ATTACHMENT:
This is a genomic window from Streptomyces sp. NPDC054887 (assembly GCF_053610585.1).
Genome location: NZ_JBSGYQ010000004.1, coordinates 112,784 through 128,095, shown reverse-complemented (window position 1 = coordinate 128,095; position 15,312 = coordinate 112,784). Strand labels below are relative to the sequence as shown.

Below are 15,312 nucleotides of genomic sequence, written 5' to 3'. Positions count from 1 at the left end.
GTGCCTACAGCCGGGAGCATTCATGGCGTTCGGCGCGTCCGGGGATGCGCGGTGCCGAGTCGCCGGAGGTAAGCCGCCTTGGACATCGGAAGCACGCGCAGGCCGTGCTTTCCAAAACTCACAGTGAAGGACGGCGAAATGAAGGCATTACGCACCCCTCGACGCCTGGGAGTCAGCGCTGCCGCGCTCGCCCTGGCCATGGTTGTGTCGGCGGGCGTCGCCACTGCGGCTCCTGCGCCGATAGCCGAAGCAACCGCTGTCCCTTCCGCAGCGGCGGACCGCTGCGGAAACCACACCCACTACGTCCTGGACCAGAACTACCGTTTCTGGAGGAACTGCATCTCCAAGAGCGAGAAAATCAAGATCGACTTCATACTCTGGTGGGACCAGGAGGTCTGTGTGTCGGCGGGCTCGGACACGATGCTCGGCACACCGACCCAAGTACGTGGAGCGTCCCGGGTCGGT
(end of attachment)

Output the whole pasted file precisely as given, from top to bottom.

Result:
This is a genomic window from Streptomyces sp. NPDC054887 (assembly GCF_053610585.1).
Genome location: NZ_JBSGYQ010000004.1, coordinates 112,784 through 128,095, shown reverse-complemented (window position 1 = coordinate 128,095; position 15,312 = coordinate 112,784). Strand labels below are relative to the sequence as shown.

Below are 15,312 nucleotides of genomic sequence, written 5' to 3'. Positions count from 1 at the left end.
GTGCCTACAGCCGGGAGCATTCATGGCGTTCGGCGCGTCCGGGGATGCGCGGTGCCGAGTCGCCGGAGGTAAGCCGCCTTGGACATCGGAAGCACGCGCAGGCCGTGCTTTCCAAAACTCACAGTGAAGGACGGCGAAATGAAGGCATTACGCACCCCTCGACGCCTGGGAGTCAGCGCTGCCGCGCTCGCCCTGGCCATGGTTGTGTCGGCGGGCGTCGCCACTGCGGCTCCTGCGCCGATAGCCGAAGCAACCGCTGTCCCTTCCGCAGCGGCGGACCGCTGCGGAAACCACACCCACTACGTCCTGGACCAGAACTACCGTTTCTGGAGGAACTGCATCTCCAAGAGCGAGAAAATCAAGATCGACTTCATACTCTGGTGGGACCAGGAGGTCTGTGTGTCGGCGGGCTCGGACACGATGCTCGGCACACCGACCCAAGTACGTGGAGCGTCCCGGGTCGGT